By Bob McMahon
By Allison Babka
By Kelsey McClure
By Carolina de Busto
By Ben Westhoff and Sarah Purkrabek
By Steve Brennan
By Joseph Hess
By Allsion Babka
The Mega HurtsSee Best Pop.
Rough ShopOne Fell Swoop was a St. Louis musical treasure for several years, and then it was over. But John Wendland and Andy Ploof, two of the three mainstays in that band, have returned with a new lineup and new songs. Mike Tiefenbrun and Sean Anglin remain from the end of the Swoop era to play bass and drums, respectively. Nate Dahm adds keyboard colors, and Anne Tkach, from Nadine and Bad Folk, among other projects, sings and plays guitar. Wendland and Ploof are playing way more electric guitar than they did in the old days, which befits a turn from the strictly rootsy, country-based material to a more eclectic, sometimes pop-rock oriented sound. Longtime fans can take comfort in the fact that the mandolins and acoustic guitars are still around when necessary.
Sex RobotsSometimes punk rock is made by kids just learning their instruments as they make a lot of noise and jump around. Sometimes punk rock is made by skilled instrumentalists discovering how much fun they can have simplifying things, making a lot of noise and jumping around. The Sex Robots are the Reese's Peanut Butter Cups of punk, with guitarist/vocalist Mario Viele acting as the trained chocolate to the self-taught peanut butter of bassist Tracey John Morrissey and drummer Maysam Attaran. Their originals go by in a blaze of furious riffing, banging and shouting, and they win extra points for covering Wire's "12XU" in their live sets. 7 p.m., Hi-Pointe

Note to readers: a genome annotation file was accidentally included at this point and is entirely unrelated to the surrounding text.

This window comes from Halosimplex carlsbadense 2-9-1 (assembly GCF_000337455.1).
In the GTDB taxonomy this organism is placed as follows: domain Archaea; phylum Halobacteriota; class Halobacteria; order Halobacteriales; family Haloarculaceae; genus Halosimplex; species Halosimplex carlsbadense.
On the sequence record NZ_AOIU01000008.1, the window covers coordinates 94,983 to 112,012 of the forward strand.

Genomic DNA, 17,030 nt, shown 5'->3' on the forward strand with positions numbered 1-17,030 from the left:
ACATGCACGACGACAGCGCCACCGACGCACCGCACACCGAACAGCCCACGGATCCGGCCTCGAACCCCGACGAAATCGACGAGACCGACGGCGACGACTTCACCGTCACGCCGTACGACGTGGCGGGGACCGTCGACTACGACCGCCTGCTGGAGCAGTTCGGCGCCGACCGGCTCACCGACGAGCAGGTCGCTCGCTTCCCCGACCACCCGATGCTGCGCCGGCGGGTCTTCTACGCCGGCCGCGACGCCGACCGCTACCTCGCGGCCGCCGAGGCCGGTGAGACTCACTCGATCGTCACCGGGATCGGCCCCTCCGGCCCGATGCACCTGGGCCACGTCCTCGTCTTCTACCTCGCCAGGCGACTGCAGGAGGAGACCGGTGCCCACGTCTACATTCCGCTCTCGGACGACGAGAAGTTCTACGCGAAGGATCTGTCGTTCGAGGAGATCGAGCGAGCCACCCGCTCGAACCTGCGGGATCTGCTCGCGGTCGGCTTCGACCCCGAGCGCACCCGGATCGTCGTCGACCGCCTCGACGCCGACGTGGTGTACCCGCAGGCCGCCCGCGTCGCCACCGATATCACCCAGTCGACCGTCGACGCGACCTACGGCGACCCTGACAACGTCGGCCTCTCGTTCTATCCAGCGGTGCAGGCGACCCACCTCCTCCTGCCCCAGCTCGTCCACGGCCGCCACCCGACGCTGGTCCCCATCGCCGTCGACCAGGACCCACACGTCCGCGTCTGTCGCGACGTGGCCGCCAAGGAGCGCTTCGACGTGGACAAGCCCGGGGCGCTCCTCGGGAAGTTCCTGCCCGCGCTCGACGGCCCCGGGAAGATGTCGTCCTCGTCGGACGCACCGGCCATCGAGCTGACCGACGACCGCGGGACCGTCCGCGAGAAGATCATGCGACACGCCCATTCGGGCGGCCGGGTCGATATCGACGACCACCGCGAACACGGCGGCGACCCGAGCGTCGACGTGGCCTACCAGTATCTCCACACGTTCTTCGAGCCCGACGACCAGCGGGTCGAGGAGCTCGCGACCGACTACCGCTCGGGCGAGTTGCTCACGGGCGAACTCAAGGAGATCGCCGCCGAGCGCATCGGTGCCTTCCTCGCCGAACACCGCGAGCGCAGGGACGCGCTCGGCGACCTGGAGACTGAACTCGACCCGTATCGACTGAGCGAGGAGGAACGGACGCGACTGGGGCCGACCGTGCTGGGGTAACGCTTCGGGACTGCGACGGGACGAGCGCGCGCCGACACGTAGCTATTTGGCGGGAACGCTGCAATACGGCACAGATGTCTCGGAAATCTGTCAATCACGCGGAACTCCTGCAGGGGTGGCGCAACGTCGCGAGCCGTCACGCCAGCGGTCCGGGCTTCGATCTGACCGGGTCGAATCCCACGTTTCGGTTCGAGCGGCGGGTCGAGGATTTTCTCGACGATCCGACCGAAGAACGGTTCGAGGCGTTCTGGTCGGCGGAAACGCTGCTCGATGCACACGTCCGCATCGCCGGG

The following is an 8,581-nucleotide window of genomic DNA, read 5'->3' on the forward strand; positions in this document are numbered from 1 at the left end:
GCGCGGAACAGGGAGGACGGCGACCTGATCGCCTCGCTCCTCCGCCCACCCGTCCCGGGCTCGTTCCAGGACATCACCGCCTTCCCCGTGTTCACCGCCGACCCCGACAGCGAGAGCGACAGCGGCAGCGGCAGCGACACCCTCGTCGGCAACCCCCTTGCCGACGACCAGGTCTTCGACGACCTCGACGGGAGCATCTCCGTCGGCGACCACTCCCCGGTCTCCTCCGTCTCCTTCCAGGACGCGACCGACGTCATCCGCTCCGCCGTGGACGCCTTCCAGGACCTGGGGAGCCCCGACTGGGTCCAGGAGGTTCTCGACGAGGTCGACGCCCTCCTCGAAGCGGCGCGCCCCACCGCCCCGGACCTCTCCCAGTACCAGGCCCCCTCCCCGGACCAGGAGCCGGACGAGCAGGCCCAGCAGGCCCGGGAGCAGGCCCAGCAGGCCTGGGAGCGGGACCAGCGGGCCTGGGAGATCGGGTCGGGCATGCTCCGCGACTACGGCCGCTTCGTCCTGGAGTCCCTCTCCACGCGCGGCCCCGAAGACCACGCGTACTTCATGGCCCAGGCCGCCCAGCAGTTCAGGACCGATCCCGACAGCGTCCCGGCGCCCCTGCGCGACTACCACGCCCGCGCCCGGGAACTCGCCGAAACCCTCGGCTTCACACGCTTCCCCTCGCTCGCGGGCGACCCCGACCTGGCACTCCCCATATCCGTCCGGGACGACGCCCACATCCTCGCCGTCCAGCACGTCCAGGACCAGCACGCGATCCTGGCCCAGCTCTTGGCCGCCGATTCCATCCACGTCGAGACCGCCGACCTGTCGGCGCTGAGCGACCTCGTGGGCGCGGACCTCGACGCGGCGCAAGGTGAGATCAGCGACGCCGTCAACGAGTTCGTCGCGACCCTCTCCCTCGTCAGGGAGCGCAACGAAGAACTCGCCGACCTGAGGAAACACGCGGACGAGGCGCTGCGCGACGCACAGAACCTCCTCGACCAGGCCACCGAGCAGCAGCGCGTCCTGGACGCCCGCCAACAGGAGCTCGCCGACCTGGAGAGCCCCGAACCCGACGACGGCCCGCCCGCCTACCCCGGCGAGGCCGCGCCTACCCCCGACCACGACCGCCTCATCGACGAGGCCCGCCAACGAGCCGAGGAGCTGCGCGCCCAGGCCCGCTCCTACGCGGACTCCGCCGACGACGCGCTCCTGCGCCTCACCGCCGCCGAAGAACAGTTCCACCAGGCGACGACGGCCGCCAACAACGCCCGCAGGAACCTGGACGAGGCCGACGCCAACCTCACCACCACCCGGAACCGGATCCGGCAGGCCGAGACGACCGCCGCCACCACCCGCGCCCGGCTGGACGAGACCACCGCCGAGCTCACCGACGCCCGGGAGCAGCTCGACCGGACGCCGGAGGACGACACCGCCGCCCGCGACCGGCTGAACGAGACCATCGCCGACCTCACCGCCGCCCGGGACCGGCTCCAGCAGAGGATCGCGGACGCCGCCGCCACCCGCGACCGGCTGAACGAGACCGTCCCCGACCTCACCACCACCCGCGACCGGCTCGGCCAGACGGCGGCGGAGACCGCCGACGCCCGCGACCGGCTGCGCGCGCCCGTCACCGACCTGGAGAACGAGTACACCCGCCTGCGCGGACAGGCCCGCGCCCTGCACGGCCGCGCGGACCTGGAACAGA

Syntax ErrorThere are 10 types of people in the world -- those who understand binary and those who don't. With its song "01011000011011010000101110011," Syntax Error certainly does. This band makes the sounds that make synthetics rock, machine squeals and electro-rhythms dictating robot dreams. Rerun, Terminal Ann and Chet Offensive reproduce a sort of retro-futuristic punk that wouldn't sound out of place next to bands like the Causey Way, but without all the pseudo-religion, or early Devo, only with way more actual rock. Mechanically precise, Syntax Error is what your electronic house appliances will be listening to when they finally revolt.
Correction published 6/30/04: In the original version of this piece, the description of Killjoy4Fun included observations about the band's live performances based on a description by Playback magazine contributor John Kujawski, whom we failed to credit. TheRFT regrets the omission -- as well as the fact that we neglected to spell the band's name as1singleword. The above version reflects the corrected text.